Man ‘suddenly deteriorated’ after Gwyneth Paltrow ski accident, court hears

  • By Sam Cabral
  • BBC News, Washington

A man involved in a collision with Gwyneth Paltrow on a ski slope seven years ago has lost his “ability to function at a high level”, a court in Utah has heard.

Dr. Wendell Kippy testified that Terry Sanderson was a “high-energy person” but “suddenly deteriorated” after the 2016 accident.

Mr Sanderson, 76, says the Hollywood actress caused the accident. He is seeking $US300,000 ($244,000) in damages.

Ms Paltrow, 50, is suing what her lawyers say is “complete BS”.

The Oscar winner, movie star and lifestyle influencer is seeking $1 in damages and attorney fees.

She and her children are expected to take the stand in his defense later this week.

Mr Sanderson – whose initial suit seeking $3.1 million was dismissed – was knocked unconscious after the incident at the Deer Valley resort in February 2016, reportedly suffering concussion and four broken bones.

On Wednesday, lawyers for the retired optometrist called neurologist Dr. Kippy, who reviewed Mr. Sanderson’s medical records in detail.

The witness said Mr Sanderson was a bright man who led an active life but was emotionally unstable and struggled to maintain relationships with people in his life – all after the accident.

“Terry was a very high-functioning, high-energy person” who enjoyed skiing, volunteering, dancing and spending time with her children and grandchildren, Dr. Kippy said.

“After his accident, he suddenly became worse and stopped doing many of the activities he used to do.”

“The ability to function at a high level is lost,” he said.

Dr Kippi also noted that Mr Sanderson’s rib injuries were on his side, as Ms Paltrow was skiing downhill and slammed into him – rather than the other way around.

“If he had been the person running into her, I don’t think he would have sustained these types of injuries.”

Ms Paltrow’s lawyers said Mr Sanderson was responsible for the accident and that the then-69-year-old already had a number of medical conditions before the collision, including vision and hearing loss from a previous stroke; A brain disorder that produces too much fluid; and occasional depression.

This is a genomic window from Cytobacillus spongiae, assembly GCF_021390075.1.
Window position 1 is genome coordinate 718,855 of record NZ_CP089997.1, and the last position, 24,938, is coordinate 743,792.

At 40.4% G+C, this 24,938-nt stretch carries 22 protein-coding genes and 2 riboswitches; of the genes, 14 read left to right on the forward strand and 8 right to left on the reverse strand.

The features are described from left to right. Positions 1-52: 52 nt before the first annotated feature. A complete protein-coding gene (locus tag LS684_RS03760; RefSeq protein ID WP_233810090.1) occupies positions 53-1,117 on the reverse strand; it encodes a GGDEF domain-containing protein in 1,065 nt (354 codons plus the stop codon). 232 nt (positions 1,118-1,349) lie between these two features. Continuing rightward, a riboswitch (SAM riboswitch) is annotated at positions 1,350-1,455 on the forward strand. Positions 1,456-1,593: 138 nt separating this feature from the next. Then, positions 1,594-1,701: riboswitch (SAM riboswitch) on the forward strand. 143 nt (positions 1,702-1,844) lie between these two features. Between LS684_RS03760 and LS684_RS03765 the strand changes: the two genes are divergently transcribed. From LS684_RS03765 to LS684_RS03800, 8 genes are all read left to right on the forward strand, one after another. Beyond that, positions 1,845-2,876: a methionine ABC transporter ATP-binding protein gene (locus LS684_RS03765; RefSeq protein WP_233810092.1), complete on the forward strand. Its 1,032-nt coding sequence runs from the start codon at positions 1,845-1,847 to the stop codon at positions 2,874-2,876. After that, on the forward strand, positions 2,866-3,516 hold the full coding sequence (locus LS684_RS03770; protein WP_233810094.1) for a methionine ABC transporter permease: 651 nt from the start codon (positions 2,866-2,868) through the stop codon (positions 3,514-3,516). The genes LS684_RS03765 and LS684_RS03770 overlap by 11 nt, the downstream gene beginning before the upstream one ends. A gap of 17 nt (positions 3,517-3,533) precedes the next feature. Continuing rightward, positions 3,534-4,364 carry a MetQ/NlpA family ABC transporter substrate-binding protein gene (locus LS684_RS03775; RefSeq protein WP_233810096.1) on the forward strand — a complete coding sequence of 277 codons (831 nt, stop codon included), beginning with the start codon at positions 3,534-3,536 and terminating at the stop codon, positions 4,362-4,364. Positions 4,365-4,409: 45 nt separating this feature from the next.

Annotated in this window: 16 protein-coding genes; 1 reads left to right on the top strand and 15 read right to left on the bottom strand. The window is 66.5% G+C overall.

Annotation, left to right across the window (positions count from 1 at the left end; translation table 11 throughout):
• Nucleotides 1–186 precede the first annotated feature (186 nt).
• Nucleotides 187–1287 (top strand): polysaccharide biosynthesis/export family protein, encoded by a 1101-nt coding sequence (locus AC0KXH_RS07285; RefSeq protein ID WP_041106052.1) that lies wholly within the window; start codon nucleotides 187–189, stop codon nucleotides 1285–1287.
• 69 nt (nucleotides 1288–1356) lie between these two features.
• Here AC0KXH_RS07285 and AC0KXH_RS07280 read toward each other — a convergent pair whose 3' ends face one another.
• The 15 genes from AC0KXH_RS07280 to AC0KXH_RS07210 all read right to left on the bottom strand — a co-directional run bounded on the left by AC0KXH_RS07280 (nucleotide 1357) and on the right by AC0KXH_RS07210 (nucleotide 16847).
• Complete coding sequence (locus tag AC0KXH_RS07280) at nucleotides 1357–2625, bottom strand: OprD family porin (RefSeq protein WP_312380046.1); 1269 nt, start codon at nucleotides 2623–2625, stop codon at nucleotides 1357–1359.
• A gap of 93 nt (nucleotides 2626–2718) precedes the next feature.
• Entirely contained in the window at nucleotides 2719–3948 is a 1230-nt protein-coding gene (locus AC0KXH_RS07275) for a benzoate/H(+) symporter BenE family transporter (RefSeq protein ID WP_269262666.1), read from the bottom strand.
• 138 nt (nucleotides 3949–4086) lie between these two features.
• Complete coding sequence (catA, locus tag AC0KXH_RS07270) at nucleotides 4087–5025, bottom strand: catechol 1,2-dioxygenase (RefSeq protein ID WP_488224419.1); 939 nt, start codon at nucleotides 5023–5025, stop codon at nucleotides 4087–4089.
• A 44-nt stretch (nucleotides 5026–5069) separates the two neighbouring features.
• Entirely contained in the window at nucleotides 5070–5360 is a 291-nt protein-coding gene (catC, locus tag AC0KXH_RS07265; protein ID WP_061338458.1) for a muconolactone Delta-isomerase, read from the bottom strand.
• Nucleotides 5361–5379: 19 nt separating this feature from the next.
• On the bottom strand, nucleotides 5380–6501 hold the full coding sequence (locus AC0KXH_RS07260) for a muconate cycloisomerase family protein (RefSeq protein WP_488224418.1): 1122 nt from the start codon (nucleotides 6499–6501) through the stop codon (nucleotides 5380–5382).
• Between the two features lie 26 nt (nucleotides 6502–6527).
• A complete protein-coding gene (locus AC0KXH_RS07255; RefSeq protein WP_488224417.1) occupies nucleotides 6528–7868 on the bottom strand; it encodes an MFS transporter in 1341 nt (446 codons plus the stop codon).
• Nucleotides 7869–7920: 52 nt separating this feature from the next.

But Dr Kippi pushed back: “The sudden change in his functioning, his behavior and his ability to interact with people was not brought about by his pre-existing conditions.”

A second witness, neuropsychologist Dr. Sam Goldstein, agreed: “Mr. Sanderson may have had pre-existing conditions. But there was a severe, adverse change in his behavior and emotional functioning.”

Dr Goldstein pointed out that Mr Sanderson’s struggles were something “you’d better understand if you follow someone for a couple of weeks”.

Ms Paltrow – who may be called to the stand on Thursday – sat quietly with her lawyers on Wednesday, her hair tied back in a button-down cream sweater.

As the morning proceedings began, his lawyers protested that the photo was taken in violation of court decorum.

“I recognize that as a problem,” replied Judge Kent Holmberg, who offered to bar reporters from the room if the matter continued.

Now in its second day, the Paltrow-Sanderson trial is expected to last at least six days.

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